Thursday, January 27, 2011

Scientists Determine What Makes an Orangutan an Orangutan

Photo of a baby orangutan hanging on to its mother.For the first time, scientists have mapped the genome--the genetic code--of orangutans. This new tool may be used to support efforts to maintain the genetic diversity of captive and wild orangutans. The new map of the orangutan genome may also be used to help improve our understanding of the evolution of primates, including humans. ...

The name "orangutan" is derived from the Malay term, "man of the forest," a fitting moniker for one of our closest relatives.

There are two species of orangutans, defined primarily by their island of origin--either Sumatra or Borneo. The outlook for orangutan survival is currently dire because there are estimated to be only about 7,500 orangutans in Sumatra, where they are considered critically endangered, and only about 50,000 orangutans in Borneo, where they are considered endangered.

The endangerment status of orangutans is determined by the International Union for Conservation of Nature.

There are no other wild populations of orangutans other than those in Sumatra and Borneo. The decline of the Sumatran and Borneo populations of orangutans is caused by varied threats, such as illegal logging, the conversion of rain forests to farmland and palm oil plantations, hunting and diseases.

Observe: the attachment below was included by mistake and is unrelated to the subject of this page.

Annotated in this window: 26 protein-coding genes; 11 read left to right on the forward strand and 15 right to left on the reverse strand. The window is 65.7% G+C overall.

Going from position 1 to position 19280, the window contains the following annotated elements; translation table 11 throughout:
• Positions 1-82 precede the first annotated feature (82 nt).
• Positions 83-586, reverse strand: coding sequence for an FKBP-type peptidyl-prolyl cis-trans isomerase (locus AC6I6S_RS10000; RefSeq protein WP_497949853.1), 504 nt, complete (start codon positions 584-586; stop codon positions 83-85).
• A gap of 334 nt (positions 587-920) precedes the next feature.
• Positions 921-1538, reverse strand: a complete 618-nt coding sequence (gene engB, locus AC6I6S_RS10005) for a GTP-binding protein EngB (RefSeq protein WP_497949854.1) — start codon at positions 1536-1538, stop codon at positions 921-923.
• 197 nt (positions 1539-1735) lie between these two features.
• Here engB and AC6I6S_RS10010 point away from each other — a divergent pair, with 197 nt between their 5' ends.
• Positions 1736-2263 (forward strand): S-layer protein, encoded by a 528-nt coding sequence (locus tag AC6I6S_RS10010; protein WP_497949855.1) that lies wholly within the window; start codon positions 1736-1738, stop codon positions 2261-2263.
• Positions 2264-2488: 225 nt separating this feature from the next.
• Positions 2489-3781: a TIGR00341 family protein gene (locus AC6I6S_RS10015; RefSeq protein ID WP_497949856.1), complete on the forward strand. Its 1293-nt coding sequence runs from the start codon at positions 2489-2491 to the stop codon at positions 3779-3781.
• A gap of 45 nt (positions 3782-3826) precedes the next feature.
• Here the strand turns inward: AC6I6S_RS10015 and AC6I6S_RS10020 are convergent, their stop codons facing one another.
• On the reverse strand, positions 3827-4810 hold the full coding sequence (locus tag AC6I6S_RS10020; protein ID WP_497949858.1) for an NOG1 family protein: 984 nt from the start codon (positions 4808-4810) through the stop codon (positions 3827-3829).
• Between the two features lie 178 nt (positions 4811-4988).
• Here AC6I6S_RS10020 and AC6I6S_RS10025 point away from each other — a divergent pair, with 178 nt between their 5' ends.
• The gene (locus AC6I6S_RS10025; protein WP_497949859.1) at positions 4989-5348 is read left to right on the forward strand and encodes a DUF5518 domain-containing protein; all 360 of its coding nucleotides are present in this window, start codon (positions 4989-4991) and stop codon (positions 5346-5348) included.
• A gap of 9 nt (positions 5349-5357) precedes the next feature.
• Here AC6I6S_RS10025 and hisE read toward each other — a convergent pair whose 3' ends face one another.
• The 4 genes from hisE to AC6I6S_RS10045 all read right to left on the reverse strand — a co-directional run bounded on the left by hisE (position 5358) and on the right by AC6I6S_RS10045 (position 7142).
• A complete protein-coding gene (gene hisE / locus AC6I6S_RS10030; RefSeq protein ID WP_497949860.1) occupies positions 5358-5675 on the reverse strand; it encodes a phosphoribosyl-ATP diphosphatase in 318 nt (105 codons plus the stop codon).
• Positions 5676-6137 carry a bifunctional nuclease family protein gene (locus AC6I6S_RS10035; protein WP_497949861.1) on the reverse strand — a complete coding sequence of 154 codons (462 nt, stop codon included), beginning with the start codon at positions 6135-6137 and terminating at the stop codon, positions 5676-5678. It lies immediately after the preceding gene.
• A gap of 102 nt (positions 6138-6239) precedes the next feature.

Using a mix of legacy and novel technologies, the research team mapped the genomes of a total of 11 orangutans, including representatives of both the Sumatran and Bornean species.

The map of the orangutan genome may support conservation efforts by helping zoos create breeding programs designed to maintain the genetic diversity of captive populations. (The greater the genetic diversity of a species, the more resilient it is against threats to its survival.) The genome map may also help conservationists sample the genetic diversity of wild populations so they can prioritize populations of wild orangutans for conservation efforts.

Evolutionary implications

After scientists map a species' genome, they compare it to the genetic maps of other species. As they do so, they search for key differences that involve duplications, deletions and inversions of genetic material. These differences may contribute to the unique features of particular species. They may also provide information about general evolutionary trends, such as the overall rate at which genomic evolution has occurred.

Before the orangutan's genome was mapped, the genetic codes of three other great primates--humans, chimpanzees and rhesus macaques--were mapped.

The genomes of the gorilla and bonobo will soon be mapped, as well.

Analyses of the orangutan genome reveal that this primate has many unique features. For example, comparisons of the structural variation of the genomes of orangutans, humans, chimpanzees and rhesus macaques indicate that during the last 15 million years or so of primate evolution, the orangutan genome has generally been more stable than those of the other primates, with fewer large-scale structural changes. ...

via - National Science Foundation (NSF) News - Scientists Determine What Makes an Orangutan an Orangutan - US National Science Foundation (NSF).

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